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Iran tends to rank consistently among the world's biggest tea drinkers on a per capita basis, traditionally around 1.2 kilograms per person per year of the stuff.

Moreover, a quick visit to any chaikhane will confirm that -- to varying degrees, of course -- Iranians also like to drink their tea piping hot.

Put the two together, BBC says, and voila:

Drinking steaming hot tea has been linked with an increased risk of oesophageal (food tube) cancer, Iranian scientists have found.

The research appears to have been spawned by the prevalence of esophageal cancer among men and women in northern Iran. The "Los Angeles Times" summed it up like this:

Residents of Golestan province in northern Iran have one of the highest rates of esophageal squamous cell carcinoma in the world. They don't drink alcohol or smoke -- the two primary risk factors for the disease in the West -- but they do consume tea. Lots of it. Nearly 1.2 liters per day, on average. So local researchers set out looking for a connection.

Grim news for consumers of scalding beverages everywhere.

But there's a lesson here in the prudence of custom, as it were. Because whether you're at that same chaikhane or visiting an Iranian home, you're also likely to see people pouring tea onto their saucers (and popping a lump of sugar into their mouths) before drinking it. Cooling it and, presumably, helping avert a possible health risk.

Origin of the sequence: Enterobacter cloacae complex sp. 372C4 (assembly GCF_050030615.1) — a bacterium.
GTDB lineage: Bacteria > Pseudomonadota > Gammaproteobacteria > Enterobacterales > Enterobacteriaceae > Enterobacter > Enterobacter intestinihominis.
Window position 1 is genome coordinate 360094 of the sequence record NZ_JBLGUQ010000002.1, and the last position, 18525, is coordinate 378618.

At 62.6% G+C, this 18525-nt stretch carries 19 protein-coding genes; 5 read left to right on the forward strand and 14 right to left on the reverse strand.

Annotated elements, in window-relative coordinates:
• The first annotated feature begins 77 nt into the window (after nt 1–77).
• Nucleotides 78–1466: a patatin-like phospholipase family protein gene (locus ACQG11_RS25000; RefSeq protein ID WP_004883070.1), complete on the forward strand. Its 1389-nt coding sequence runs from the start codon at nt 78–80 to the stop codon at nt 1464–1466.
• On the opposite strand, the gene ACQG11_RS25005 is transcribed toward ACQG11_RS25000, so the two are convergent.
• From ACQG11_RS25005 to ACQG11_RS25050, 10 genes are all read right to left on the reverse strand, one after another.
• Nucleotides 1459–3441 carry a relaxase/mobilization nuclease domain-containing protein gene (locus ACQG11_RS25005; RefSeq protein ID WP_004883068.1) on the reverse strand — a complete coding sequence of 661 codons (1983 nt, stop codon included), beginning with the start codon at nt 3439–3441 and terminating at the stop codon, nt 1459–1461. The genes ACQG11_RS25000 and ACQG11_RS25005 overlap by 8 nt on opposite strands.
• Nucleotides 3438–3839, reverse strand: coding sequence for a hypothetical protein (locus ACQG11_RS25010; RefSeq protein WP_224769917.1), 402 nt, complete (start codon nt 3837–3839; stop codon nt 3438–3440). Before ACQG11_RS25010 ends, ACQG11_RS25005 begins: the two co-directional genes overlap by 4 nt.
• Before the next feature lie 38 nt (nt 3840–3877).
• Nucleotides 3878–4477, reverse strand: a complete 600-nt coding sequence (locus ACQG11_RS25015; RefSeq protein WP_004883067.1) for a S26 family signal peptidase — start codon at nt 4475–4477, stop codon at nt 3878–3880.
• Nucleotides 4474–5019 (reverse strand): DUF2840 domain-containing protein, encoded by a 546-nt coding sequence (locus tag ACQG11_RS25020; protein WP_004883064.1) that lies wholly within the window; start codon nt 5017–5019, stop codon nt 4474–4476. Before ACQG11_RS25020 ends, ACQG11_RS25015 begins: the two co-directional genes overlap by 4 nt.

There is, of course, more than one way to cool a drink: some cultures dictate holding the teapot up high to froth the tea as it hits the cup or pouring the tea back and forth to similar effect; others prescribe ritualistic stalling techniques.

Then there's milk. And the sentence in BBC's article that prompted the most discussion in our newsroom:

Adding milk, as most tea drinkers in Western countries do, cools the drink enough to eliminate the risk.

Really? I'd like to see the statistics on that one. Seems a tad Anglophile, since our own little straw poll (sample size: four) suggested precisely the opposite, outside of the United Kingdom and Australia (unless by "Western" they mean India or Pakistan).

-- Andy Heil and Golnaz Esfandiari

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Written by RFE/RL editors and correspondents, Transmission serves up news, comment, and the odd silly dictator story. While our primary concern is with foreign policy, Transmission is also a place for the ideas -- some serious, some irreverent -- that bubble up from our bureaus. The name recognizes RFE/RL's role as a surrogate broadcaster to places without free media. You can write us at

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